Wolf writes that after certain moments of heightened sexual pleasure, “a Universal or Divine Feminine” can be accessed. The vagina’s experiences, she declares, “can – on the level of biology … help unleash female creativity”. In a New Yorker website discussion, Ariel Levy was sceptical. “Jane Austen – was that a happy vagina?” Still, Wolf has captured something of a paradigm shift in progress, vagina-wise. “Yeah, we’re sort of in a historical Pussy Riot moment,” she says. “Women are getting it that the shaming of the vagina is always a metaphor for the larger shaming of women. The controlling of the vagina is always a metaphor for the larger controlling of women.” When Wolf drops the neuro-mystical palaver, there’s useful information to be had. And it’s all very taboo-breaking, if there still is a taboo so long after Grey’s Anatomy introduced the “vajayjay” to primetime, along with blithely transgressive carry-on in everything from Sex and the City to Girls.
Still, there’s work to be done when Democratic state senator Lisa Brown can be barred from the Michigan State House for naming a body part. And well done Naomi Wolf for getting Jeremy Paxman to intone “vagina” on BBC’s Newsnight. But isn’t there a danger that she’s re-mystifying and re-fetishising the vagina – replacing a phallocentric discourse with something vagina-centric? “So, that wouldn’t be the end of the world from my perspective,” purrs Wolf. She has quite a nice laugh when she locates that other essential organ of pleasure, her sense of humour. But the question makes her tetchy. “I guess I’m a little bit impatient with this kind of line of criticism because to me it shows a lack of imagination.” I’m just saying that not everyone will go with her on all of this. “That’s totally fine. I guess I should rephrase that. It shows a lack of careful reading.” So the question is not unimaginative, just stupid.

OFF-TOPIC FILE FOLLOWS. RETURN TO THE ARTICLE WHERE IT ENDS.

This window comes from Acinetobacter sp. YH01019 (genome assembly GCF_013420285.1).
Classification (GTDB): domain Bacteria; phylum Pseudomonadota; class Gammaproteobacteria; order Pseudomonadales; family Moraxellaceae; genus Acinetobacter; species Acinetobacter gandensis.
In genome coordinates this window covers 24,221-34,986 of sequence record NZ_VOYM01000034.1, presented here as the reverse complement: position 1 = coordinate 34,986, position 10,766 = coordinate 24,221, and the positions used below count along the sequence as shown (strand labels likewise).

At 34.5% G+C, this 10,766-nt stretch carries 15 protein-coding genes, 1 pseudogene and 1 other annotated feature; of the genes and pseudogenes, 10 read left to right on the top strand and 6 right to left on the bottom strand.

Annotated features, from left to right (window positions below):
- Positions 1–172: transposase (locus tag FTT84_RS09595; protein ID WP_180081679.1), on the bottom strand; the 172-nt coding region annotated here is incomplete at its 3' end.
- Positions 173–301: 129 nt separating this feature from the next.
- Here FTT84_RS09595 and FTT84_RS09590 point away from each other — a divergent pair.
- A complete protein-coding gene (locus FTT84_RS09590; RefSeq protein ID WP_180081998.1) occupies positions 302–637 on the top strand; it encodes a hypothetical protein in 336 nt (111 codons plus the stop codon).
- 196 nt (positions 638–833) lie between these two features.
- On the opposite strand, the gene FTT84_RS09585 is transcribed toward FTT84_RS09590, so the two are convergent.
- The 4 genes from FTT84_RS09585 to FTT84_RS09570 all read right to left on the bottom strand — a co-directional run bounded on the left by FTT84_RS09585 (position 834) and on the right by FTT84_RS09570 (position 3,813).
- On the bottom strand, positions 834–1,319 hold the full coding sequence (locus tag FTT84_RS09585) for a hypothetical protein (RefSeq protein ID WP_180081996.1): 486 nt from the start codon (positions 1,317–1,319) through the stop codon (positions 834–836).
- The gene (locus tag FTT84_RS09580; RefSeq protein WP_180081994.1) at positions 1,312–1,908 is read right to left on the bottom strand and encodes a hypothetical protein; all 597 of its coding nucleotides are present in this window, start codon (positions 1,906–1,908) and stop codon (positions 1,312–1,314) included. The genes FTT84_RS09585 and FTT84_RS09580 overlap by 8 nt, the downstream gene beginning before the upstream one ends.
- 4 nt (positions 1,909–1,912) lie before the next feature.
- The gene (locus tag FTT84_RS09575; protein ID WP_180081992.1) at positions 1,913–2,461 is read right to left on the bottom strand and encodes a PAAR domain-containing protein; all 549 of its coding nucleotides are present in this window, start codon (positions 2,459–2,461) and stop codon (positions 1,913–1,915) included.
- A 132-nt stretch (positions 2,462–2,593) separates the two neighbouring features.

“LITTLE HANDMADE VULVAS”
This was always going to be awkward. Wolf wants to talk about the science; I want to talk about (apologies) the “cuntini party”. Wolf recounts how a friend, “Alan”, threw a party to celebrate her book deal. Pasta in the shape of “little handmade vulvas” was created by guests. “’I call those ‘cuntini’, he said, laughing, and my heart contracted,” writes Wolf. There were sausages and, the final straw, salmon on the menu. Devastated by this “olfactory insult”, Wolf got writers’ block for six months. She has, I feel obliged to say, some peculiar friends. “Yeah. Look, he’s definitely a prankster. I had never been to a party like that either, believe me.” The point she was making comes back to science. “Every single day women hear jokes about their vaginas or satire of their sexuality or jokes about rape,” she says. “The role of the autonomic nervous system and stress response in female sexuality and creativity shows that even words can be harmful to us over time if they’re directed aggressively or demeaningly at the vagina.” Still, six months. “It wasn’t just that party, obviously. It was that I knew I was doing something that is considered a social taboo.”